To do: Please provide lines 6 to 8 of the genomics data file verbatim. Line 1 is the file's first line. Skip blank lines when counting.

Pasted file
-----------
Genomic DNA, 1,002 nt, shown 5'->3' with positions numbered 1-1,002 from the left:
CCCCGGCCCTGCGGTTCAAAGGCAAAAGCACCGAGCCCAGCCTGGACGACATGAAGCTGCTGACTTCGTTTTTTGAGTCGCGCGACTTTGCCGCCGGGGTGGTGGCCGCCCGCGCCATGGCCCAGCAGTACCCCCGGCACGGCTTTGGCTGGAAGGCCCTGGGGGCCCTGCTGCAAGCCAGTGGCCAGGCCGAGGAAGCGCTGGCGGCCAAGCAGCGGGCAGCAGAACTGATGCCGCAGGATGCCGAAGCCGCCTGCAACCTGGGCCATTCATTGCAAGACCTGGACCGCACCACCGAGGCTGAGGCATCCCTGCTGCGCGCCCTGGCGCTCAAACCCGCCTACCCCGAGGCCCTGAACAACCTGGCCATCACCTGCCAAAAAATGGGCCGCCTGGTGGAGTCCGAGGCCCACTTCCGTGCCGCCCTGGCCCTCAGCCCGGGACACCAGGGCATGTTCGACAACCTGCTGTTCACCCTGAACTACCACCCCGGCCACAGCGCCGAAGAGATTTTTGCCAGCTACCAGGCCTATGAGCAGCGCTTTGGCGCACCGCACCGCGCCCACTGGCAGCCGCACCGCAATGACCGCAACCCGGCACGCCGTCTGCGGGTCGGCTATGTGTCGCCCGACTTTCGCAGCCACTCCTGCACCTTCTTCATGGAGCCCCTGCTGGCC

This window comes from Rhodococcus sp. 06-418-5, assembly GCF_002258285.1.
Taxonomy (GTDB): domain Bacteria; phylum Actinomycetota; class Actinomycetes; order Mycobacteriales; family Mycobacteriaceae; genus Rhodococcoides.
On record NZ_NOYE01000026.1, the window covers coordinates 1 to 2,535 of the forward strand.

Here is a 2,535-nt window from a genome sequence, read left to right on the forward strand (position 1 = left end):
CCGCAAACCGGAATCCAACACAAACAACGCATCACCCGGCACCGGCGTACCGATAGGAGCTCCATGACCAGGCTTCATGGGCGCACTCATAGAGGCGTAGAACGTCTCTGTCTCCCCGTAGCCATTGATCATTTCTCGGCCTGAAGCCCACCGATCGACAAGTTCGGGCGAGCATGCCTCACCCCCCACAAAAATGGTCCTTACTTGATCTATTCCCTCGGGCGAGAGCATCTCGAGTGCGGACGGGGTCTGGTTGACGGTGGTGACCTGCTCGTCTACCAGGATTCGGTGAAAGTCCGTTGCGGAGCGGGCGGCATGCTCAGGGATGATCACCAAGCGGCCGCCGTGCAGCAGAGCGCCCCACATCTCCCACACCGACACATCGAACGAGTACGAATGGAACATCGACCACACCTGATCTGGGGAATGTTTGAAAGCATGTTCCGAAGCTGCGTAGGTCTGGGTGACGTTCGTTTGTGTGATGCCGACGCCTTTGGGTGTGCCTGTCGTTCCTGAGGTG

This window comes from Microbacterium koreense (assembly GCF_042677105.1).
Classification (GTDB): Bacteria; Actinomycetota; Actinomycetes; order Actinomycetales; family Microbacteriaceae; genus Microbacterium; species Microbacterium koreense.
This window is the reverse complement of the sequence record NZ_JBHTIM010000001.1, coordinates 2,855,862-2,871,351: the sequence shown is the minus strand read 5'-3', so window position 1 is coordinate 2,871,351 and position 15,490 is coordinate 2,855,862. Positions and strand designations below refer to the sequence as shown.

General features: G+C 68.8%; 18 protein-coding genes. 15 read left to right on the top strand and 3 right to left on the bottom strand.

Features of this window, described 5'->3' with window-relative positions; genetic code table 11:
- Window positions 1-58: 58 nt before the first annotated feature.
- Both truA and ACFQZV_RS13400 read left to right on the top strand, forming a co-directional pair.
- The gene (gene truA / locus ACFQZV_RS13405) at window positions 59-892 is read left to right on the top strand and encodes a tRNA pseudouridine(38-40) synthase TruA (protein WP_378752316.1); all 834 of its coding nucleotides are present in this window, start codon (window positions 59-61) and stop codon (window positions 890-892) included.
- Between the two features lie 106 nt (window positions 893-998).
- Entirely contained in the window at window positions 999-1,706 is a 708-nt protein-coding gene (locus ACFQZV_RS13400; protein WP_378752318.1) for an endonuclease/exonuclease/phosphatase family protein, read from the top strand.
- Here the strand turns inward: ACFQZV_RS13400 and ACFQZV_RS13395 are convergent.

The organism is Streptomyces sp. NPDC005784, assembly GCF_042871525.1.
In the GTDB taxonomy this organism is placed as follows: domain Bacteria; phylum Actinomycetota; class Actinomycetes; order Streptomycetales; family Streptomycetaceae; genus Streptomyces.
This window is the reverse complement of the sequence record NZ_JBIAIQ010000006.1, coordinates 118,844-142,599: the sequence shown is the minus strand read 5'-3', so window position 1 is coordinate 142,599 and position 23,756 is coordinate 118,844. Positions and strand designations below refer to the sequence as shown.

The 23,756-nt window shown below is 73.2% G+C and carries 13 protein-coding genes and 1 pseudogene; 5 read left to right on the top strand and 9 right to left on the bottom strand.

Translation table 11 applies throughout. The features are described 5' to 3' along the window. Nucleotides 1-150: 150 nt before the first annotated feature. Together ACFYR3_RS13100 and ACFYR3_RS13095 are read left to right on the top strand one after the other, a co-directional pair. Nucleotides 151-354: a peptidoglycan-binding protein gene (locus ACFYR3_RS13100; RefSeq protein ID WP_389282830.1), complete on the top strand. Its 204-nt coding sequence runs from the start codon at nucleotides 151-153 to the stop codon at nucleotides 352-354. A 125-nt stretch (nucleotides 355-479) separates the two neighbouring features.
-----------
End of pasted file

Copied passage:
Here is a 2,535-nt window from a genome sequence, read left to right on the forward strand (position 1 = left end):
CCGCAAACCGGAATCCAACACAAACAACGCATCACCCGGCACCGGCGTACCGATAGGAGCTCCATGACCAGGCTTCATGGGCGCACTCATAGAGGCGTAGAACGTCTCTGTCTCCCCGTAGCCATTGATCATTTCTCGGCCTGAAGCCCACCGATCGACAAGTTCGGGCGAGCATGCCTCACCCCCCACAAAAATGGTCCTTACTTGATCTATTCCCTCGGGCGAGAGCATCTCGAGTGCGGACGGGGTCTGGTTGACGGTGGTGACCTGCTCGTCTACCAGGATTCGGTGAAAGTCCGTTGCGGAGCGGGCGGCATGCTCAGGGATGATCACCAAGCGGCCGCCGTGCAGCAGAGCGCCCCACATCTCCCACACCGACACATCGAACGAGTACGAATGGAACATCGACCACACCTGATCTGGGGAATGTTTGAAAGCATGTTCCGAAGCTGCGTAGGTCTGGGTGACGTTCGTTTGTGTGATGCCGACGCCTTTGGGTGTGCCTGTCGTTCCTGAGGTG

This window comes from Microbacterium koreense (assembly GCF_042677105.1).